Design approaches

Here is another memento I wrote to remember the different approaches when writing EJB 3 or Web services.

EJB 3 Develop entity beans first then derive db schema Develop db schema first and drive upwards to create entity beans from your schema Create entity beans and db schema and map both respectively
Web Services contract first : in the top-down scenario, the developer first creates or is given the WSDL file for the service, and then must create a component to implement the operations. First you create a Java bean or EJB bean and then use the Web services wizard to create the WSDL file and Web service. In this case the starting point consists of both the WSDL file and the implementation component, and the developer must create additional support code that maps between the two.

Aggregation and composition in Java

I usually forget the differences between the composition and the aggregation relationships and mix them together, so here is a memento that i will share with everyone.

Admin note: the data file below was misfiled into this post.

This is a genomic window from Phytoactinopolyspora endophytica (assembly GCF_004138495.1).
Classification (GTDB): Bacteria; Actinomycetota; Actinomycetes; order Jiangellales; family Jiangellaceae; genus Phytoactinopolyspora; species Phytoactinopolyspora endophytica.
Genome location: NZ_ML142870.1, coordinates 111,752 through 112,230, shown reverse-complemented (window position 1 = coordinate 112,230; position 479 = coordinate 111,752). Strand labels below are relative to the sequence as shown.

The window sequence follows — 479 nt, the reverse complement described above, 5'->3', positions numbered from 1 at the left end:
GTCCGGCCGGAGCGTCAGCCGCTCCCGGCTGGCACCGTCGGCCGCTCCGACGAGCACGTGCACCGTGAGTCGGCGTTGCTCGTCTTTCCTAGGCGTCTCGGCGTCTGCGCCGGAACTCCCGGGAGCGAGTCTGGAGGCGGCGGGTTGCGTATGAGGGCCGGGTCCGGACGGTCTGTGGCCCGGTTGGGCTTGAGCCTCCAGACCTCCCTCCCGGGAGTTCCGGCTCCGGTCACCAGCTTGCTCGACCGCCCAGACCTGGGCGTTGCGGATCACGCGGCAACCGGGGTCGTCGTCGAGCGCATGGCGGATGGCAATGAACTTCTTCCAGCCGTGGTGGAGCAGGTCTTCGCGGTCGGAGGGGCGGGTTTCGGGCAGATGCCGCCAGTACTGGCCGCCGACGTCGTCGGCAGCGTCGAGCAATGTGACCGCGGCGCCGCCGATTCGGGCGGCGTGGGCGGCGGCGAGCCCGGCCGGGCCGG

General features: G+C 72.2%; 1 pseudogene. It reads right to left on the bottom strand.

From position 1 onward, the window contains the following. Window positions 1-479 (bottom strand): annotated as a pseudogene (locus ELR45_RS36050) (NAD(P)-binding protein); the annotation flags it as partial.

• Composition : a filled diamond
  • Aggregation : an unfilled diamond

The relation between a car and a tyre is an aggregation because the tyre is still a tyre if it is not attached to a car. The tyre has a life of its own. It exists outside of a car and you can use it on another car.

The relation between a car and a carburetor is a composition because the carburetor has no use if it is out of a car.

Aggregation and composition in Java

Now more interesting is the implementation in Java of these 2 relationships :

Aggregation :

class Car {


class Tyre {

private  car = new Car();


Composition :

class Carburetor {


class Car{
Carburetor  carburetor = null ;
public void setCarburetor( Carburetor  carburetor )
this.carburetor = carburetor;